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Anticipatory Grief-What is it and Why?

Anticipatory Grief-What is it and Why?
By Nichole Williams, MSW

Grief

“When will the grief go away?” is often a question that we as grievers, and our family and friends, say to ourselves, or one another.  We expect that these feelings will disappear after a certain time frame, sometimes people want us to “get over it.”  Grief doesn’t go away, but in turning inward to work through our grief, we grow emotionally and spiritually. We will heal in some ways, but life will never be the same as it was before.  Often times the grief begins before our loved one passes away, often it begins the day our loved one is diagnosed with their illness.  We call this Anticipatory Grief.  The feelings are much the same, with tightness in our chest, feeling out of control, being emotional, feeling scared, wanting to “wake up from this nightmare”, and questioning the meaning of life.  Anticipatory grief is not just about the future death of our loved one, but also the losses that are already occurring.

I have counseled many patients and their loved ones on what anticipatory grief is, what it feels like, and what to do about it. We grieve because we love this person, and we cannot imagine what life will be like without them.  It is often a confusing time, and often feels stressful.  We are aware of their decline, and we wonder what life will be like without them.  We grieve the loss of their abilities, the loss of future dreams, the loss of their cognition, and the loss of what life once was.  Often times, during this time, our roles change in our relationship. It is hard to go from being wife, husband, daughter, son, father, mother, sister, brother, friend to being caregiver.  We are challenged to provide the best care possible, and be strong for our loved ones.  Our loved one may be changing before our eyes and it is hard to watch.  We may wonder if we are “doing enough.”  We bear witness to their pain and suffering while loving them to the best of our ability.

Our loved ones who are dying also experience anticipatory grief.  I have spent many moments with patients and their family members helping them share their feelings with one another about what is important to them at this time in their lives.  Some people feel that they need time to reconcile or heal their relationship with someone in their life.  Some people want to celebrate their lives, spending time with those who are important to them, and to reflect on their lives.  Saying goodbye to those they love is hard.  Often cognitive impairment due to Alzheimer’s or other related Dementia is especially challenging for the caregiver as they may not know what their loved ones wants or needs are.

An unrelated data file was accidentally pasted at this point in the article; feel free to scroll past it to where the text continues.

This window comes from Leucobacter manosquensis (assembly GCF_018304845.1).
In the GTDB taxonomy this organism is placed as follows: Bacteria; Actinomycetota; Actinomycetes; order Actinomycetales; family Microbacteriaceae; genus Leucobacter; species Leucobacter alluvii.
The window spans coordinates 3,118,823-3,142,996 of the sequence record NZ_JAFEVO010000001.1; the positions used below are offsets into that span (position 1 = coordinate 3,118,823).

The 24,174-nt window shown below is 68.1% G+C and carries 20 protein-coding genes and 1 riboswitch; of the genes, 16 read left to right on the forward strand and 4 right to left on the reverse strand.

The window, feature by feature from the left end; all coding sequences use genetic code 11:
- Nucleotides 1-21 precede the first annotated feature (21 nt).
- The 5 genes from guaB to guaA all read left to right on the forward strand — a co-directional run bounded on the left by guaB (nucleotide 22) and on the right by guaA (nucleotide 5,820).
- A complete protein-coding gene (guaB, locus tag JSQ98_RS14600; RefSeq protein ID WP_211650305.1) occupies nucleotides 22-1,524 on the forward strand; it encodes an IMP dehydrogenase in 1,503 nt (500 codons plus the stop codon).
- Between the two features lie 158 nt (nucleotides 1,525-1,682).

An important part of coping with these feelings is first to recognize them, and second, to accept that anticipatory grief is normal.  It is important to find an outlet for sharing these feelings.  Some people find talking to be helpful, others may want to read books or articles, and others may find walking in nature to be a comfort.  In acknowledging our losses, people can process the emotions that they may be feeling.  There is a common myth that if one “holds it all in and be strong” that it will help in “not feeling” the feelings that one is having.  By focusing on the reality of what is happening, and putting words to how one is feeling, it can create opportunities to hold on to one another.  Each person is going to experience and cope with anticipatory grief in different ways, but by keeping the lines of communication open, it can help everyone better understand one another at a really meaningful time.

Another important part of dealing with anticipatory grief is to take care of yourself-which is often challenging while caring for your loved one-but there are resources!  The saying goes “you can’t take care of others if you don’t care of yourself”, and I truly believe this to be true.  Caregiving and anticipatory grief can be a long road, and people need to utilize their support systems to continue providing care to their loved ones.  Asking a friend or family member to stay with your loved one so you can get out of the house or take a nap goes a long way.  Some people find that counseling is helpful to have a place to process complicated emotions without “burdening” someone. This is another way to take some “me time.”  Anticipatory grief is a natural part of losing someone we love.  We grieve because we love.

As the bereavement coordinator at Front Range Hospice, I provide counseling, grief education, and grief resources to patients, family members, and community members.  I see myself as a companion to people who are grieving.  I try to provide an empathetic, warm, caring, compassionate presence and space to hear people’s stories, and assist people in processing their feelings.

If you would like more information about Front Range Hospice and how we can support you through your grief process call 303-957-3101 or 970-776-8080 or email us at info@frhospice.com

Watch out for our next blog: Liver Disease

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Zero Care Deficiencies

By: Victor Montour

frh

Our community partner The Peaks Care Center just completed their annual survey and re-certification process with Zero Care Deficiencies. The team at the Peaks Care Center works very hard to exceed the states minimum standards while remaining patient centered. A Zero Care Deficiency survey is not an easy task to accomplish.